"When we first moved to Beekman Farm, we knew essentially nothing about running a farm, and most of what we now know came from asking our neighbors, other local farmers," says Ridge. Thankfully, there was a lot of intellectual capital in the area they could feed off, he says, and it's led to a successful farm, which itself has spurred partnerships Williams-Sonoma (they helped launch the chain's new Agrarian line of homesteading gear) and a thriving business, Beekman 1802.

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It takes a lot of effort to live off your harvest

Ridge and Kilmer-Purcell grow 80 percent of what they eat—and that can give you a whole new perspective on farming, he says. "We try to encourage people to grow their own food by telling them that it's as easy as putting some seeds into the ground. And for many types of herbs of vegetables this is true," he says. "But growing crops that your livelihood depends upon is something altogether different. When you grow something yourself, you appreciate the efforts of farmers and what it takes to bring good food to your table." Plus, it's great exercise, he says. "It's amazing how muscles develop more naturally when they are working together to accomplish a real task." Inspired? Here are 5 Crops You Can Plant Now and Enjoy This Winter.

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Meat is worth more than a 99-cent value meal

They don't just raise their vegetables. Ridge and Kilmer-Purcell also raise chickens, rabbits, and pigs, and every two years, they'll raise a cow. And in fact, those animals are the only animals they eat. "We name our animals and treat them very lovingly," Ridge says (that's Porky and Bess in the picture), and it's not easy when it comes time to slaughter them. "But doing so helps us appreciate the sacrifice of life that animals make to be a part of the human food chain." Even if you can't raise your own animals, you can still shop humanely and Stock Your Freezer with the Healthiest Local Meat.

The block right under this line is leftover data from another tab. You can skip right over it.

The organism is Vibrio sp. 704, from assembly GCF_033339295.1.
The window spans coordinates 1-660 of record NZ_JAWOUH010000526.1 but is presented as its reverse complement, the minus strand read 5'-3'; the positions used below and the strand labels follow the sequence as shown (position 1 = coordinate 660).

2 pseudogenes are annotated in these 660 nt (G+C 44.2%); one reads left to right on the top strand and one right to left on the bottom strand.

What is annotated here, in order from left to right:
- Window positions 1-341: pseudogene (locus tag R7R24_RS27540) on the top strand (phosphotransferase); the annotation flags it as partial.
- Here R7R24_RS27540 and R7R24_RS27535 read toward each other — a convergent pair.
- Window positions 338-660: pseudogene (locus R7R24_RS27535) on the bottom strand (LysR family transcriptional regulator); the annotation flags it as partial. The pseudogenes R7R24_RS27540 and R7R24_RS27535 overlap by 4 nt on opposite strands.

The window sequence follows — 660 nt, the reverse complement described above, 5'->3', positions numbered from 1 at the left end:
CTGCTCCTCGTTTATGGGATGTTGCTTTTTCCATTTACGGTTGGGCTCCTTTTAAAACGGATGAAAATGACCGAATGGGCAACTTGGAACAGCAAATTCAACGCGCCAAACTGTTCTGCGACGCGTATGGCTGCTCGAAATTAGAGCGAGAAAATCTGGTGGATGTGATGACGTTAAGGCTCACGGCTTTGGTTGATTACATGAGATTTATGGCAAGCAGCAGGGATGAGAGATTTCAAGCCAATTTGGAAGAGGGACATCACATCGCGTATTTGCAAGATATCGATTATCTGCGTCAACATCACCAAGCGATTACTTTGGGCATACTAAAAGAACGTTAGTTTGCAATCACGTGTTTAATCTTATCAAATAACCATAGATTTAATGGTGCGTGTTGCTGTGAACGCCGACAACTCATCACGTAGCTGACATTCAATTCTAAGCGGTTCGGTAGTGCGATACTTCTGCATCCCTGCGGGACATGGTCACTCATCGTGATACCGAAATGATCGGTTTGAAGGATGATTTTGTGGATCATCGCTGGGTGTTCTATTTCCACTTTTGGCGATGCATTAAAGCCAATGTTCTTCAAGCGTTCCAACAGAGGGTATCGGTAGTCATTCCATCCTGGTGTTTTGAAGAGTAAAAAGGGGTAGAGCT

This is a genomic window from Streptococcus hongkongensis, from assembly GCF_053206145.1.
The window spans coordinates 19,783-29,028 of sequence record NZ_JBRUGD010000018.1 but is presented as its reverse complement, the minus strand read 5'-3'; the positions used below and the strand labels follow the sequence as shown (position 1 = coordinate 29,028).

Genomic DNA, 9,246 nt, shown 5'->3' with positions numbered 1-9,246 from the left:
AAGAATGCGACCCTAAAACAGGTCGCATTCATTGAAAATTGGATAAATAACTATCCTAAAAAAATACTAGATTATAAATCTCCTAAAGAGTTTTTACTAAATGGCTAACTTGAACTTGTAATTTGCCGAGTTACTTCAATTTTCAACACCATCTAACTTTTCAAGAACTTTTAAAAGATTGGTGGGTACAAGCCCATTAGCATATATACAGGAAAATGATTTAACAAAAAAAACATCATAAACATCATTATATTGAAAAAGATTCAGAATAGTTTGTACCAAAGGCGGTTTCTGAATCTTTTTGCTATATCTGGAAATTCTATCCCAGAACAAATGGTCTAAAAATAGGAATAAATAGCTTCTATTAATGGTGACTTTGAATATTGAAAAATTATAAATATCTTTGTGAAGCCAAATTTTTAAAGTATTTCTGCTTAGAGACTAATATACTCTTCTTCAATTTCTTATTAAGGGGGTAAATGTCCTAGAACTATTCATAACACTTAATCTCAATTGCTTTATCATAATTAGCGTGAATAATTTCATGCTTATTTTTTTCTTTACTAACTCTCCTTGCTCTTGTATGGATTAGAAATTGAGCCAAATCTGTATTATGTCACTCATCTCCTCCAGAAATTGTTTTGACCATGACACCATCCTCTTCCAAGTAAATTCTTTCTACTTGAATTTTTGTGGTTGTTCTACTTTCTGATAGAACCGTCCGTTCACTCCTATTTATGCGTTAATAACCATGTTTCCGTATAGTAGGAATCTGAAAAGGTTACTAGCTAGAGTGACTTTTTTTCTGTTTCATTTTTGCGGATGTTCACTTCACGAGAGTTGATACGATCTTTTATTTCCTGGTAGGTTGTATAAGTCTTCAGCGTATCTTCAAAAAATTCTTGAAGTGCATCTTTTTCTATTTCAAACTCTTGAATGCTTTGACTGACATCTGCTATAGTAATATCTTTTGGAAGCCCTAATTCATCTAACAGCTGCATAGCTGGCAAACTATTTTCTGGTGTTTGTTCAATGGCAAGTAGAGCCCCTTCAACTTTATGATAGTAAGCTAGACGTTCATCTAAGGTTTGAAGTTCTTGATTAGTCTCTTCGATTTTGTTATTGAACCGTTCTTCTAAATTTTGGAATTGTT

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Save for a rainy day

And we're not talking money. "Probably one of the most important new skills we learned on the farm was how to preserve foods for later use," he says. It helps them make it through long, snowy upstate-New York winters. They pickle, smoke, dehydrate, and preserve all the excess from their garden. And, advises Ridge, don't be afraid to experiment with pickling (if you feel intimidated, try these instructions for Easy, Refrigerator Pickles). His favorite experiment so far has been pickled radish seedpods. "Whenever you get a full bed of radishes, you can never eat that many," he says. But the seedpods are a little bigger than capers and have a faint radish flavor—a great reminder of spring when blizzards have blanketed their front yard.

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Want More?

Check out The Beekman Boys' online blog and store at Beekman1802.com. (In case you were wondering, that's Polkaspot, their "farm diva," pictured left.)

If you want to try your hand at gardening, farming, or preserving, check out:
5 Ways to Farm If You're Not a Farmer
Plant These Now, Enjoy Them This Winter
How to Can Those Extra Garden Tomatoes
Guide to Buying Grass-Fed Beef